Requirements: International Studies

Interdisciplinary

The International Studies Program enables students to analyze an increasingly global society using the foundations of the liberal arts. International studies majors concentrate in one of three thematic tracks — development, environment, or politics and society — taking a focused set of courses from several disciplines to develop their understanding of that topic. Majors apply that knowledge to the sustained study of a particular region of the world, where they spend at least a semester abroad studying, living in, and experiencing a foreign culture.

International studies majors must have an adventurous spirit and a high level of personal motivation. They must learn foreign languages, study in distant countries and think rigorously across disciplinary boundaries. The program especially encourages students to study the problems and challenges of areas other than Western Europe and North America.

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Beginning Studies

International studies majors select an area of geographic concentration and follow a series of courses in one of the three thematic tracks. We strongly recommend that first-year students take courses in a language appropriate for the geographic area in which they plan to concentrate (Spanish for Latin America, Chinese for East Asia, and so forth). This suggestion is by far the most important one we can make, for success in off-campus study in the area concentration depends heavily on language skills. Second, prospective majors should look carefully at the introductory courses listed for each of the three thematic tracks. Consider taking one or more of the courses that can serve in more than one thematic track — e.g., ANTH 113, ECON 101, PSCI 260, SOCY 105 or HIST 100. Students should consult the director of the program for additional advice.

The Curriculum

Regardless of which of the three thematic tracks a student follows, there are seven elements in the international studies curriculum:

1. Sophomore course

INST 201 The Expansion of International Society, explores the historical origins, causes and implications of today's globalized world.

2. Core track courses

Each of the three thematic tracks has its own assortment of introductory, upper-level and research methods courses, which are listed along with the description of each track below.

3. Area concentration

Students must take at least four courses on a geographic region outside the United States such as sub-Saharan Africa, Middle East and North Africa, Latin America and the Caribbean, East Asia, South Asia, Central Asia, Eastern Europe or Western Europe,  or else on a more culturally-defined region such as the Islamic world, the Atlantic world or a diaspora community. At least two of the area courses must be historical in scope, including a course on the modern history of the region, and at least two of the area courses must be taken at Kenyon.

Although one region serves as the primary focus, students are encouraged to include at least one course that explores that region’s historical and cultural connections with other regions. Some examples of trans-regional courses are: ASIA 201, CWL 220, FREN 340, HIST 166, HIST 242, HIST 258, HIST 261, HIST 345, HIST 373, HIST 454, RLST 135, RLST 140, RLST 447, SPAN 330 or SPAN 365.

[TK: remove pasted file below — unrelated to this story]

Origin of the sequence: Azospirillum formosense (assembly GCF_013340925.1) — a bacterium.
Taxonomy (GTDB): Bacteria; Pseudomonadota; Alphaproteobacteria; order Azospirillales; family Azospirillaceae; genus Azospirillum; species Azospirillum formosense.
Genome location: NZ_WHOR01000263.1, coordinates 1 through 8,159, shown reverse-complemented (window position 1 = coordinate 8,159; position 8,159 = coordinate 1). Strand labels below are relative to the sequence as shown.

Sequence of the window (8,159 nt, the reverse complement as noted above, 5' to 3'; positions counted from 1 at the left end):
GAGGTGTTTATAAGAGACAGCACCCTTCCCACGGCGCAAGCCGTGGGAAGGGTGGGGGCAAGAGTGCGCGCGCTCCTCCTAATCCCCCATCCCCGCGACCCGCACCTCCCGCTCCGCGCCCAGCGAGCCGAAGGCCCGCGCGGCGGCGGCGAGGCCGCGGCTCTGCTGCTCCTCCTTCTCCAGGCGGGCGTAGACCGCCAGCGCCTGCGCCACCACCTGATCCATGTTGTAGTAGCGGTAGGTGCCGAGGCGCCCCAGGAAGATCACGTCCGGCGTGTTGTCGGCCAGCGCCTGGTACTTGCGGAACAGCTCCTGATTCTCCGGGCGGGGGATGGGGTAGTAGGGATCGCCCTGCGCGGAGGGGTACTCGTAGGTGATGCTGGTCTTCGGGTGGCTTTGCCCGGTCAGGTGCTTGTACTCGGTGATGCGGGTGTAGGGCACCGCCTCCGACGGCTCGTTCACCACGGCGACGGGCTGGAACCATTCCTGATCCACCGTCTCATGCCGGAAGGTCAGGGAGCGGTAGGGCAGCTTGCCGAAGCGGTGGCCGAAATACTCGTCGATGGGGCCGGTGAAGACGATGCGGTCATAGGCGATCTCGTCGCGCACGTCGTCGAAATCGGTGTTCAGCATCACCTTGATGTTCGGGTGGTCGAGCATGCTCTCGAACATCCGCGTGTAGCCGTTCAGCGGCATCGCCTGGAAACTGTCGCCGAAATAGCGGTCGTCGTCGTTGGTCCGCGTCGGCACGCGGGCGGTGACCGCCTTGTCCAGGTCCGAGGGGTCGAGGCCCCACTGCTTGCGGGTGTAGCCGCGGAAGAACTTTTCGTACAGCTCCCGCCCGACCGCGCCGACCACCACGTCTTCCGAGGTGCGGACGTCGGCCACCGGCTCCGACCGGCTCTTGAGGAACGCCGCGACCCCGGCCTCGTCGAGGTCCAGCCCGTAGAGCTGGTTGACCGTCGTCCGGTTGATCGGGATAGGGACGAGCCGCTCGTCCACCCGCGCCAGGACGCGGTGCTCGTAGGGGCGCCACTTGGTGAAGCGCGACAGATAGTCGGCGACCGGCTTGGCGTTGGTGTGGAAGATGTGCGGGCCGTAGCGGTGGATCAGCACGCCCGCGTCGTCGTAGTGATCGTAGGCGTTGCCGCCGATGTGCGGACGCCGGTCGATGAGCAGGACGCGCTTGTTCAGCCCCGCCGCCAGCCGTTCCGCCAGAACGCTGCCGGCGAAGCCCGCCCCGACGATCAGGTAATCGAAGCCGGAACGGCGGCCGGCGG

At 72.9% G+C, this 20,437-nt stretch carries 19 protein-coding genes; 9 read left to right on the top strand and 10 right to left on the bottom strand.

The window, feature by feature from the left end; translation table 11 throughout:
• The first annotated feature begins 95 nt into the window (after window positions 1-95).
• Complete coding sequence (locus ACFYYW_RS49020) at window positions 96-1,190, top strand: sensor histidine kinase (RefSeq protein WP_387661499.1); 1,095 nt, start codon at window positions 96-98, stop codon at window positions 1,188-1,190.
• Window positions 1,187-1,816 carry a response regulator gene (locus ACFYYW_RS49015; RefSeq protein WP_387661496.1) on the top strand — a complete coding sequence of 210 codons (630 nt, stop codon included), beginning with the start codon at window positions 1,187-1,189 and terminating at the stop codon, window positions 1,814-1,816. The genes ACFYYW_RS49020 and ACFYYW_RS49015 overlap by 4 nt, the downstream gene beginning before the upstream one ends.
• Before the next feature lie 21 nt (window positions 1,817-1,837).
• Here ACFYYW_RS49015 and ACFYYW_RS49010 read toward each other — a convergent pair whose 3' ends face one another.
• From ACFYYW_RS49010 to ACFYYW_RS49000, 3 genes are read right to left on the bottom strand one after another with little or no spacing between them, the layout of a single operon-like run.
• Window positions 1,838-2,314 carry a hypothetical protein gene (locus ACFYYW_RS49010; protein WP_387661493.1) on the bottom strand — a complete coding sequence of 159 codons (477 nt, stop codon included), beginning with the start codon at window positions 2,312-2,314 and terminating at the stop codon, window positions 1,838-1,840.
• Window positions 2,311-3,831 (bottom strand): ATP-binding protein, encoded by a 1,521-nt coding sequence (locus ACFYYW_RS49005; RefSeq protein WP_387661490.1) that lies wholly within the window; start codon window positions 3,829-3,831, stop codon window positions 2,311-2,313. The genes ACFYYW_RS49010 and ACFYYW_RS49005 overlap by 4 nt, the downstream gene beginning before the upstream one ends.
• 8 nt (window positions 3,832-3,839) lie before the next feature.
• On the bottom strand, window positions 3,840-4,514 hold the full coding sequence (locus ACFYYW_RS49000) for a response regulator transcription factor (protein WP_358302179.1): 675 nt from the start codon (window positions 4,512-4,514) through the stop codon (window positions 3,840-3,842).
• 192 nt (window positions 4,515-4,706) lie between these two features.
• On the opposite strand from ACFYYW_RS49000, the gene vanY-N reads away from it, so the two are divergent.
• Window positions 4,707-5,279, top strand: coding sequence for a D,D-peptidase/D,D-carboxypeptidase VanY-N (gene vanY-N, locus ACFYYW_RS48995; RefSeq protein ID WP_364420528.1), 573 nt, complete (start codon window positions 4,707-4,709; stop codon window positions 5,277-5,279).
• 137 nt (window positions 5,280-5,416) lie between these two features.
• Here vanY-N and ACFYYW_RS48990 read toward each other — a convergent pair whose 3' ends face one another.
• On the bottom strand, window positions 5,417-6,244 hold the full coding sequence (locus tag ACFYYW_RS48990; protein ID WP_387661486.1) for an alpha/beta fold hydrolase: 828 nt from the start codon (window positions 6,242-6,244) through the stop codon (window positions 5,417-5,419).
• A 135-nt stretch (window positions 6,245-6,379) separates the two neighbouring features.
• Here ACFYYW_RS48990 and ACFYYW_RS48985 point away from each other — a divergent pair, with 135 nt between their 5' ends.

4. Foreign language

Majors must complete at least two years of college-level instruction in one foreign language or demonstrate such proficiency through a placement exam. If studying abroad in a place where the local language is one not offered at Kenyon, then the student is allowed to fulfill the second year of the requirement by studying that language while studying off-campus. All students are required to study a local language during their off-campus study experience.

5. Off-campus study

All international studies majors must study abroad for at least a semester and are encouraged to do so for an entire year. Students are expected to study abroad in a program relevant to their thematic track, area concentration and foreign language training, and in an area where the majority of the people speak a language different from the student’s own primary language. A maximum of two courses from each semester of off-campus study can be used to fulfill requirements in the international studies major. Students should keep in mind that off-campus study at Kenyon is competitive and writing a strong application is critical. In order to study off-campus, a student must receive approval from the College and have achieved a GPA of at least 2.50.

6. Senior Seminar

INST 401 Contemporary Global Issues, is a comparative course that brings all international studies majors together during the fall of their senior year to look at significant global problems from the various perspectives they bring based on their specializations.

7. Senior Capstone

The Senior Capstone provides an opportunity for majors to undertake a substantial, independent research project that combines and reflects their thematic training and regional knowledge. It usually builds on their experience and research abroad and then examines it from a broadly intellectual and comparative perspective. Seniors are encouraged to consult with any faculty whose expertise has bearing on their investigations. Projects take the form of a research paper of about twenty to thirty pages in length. They are due in mid-February. Additional information about the Senior Capstone is available through the department website.

Students can keep track of their progress with a checklist for majors.

Honors

The International Studies Honors Program offers qualified students the opportunity to work intensively on a research project during their entire senior year under the close guidance of one or two faculty members. Students who think they might want to pursue this option should consult early with the director, preferably before going off-campus in their junior year, as the study abroad experience will usually shape or inform the honors project. Honors students produce a written work of an appropriate length in their thematic track (minimum of 80 pages and often more), and an outside examiner reads and assesses each student’s work at the end of the spring semester.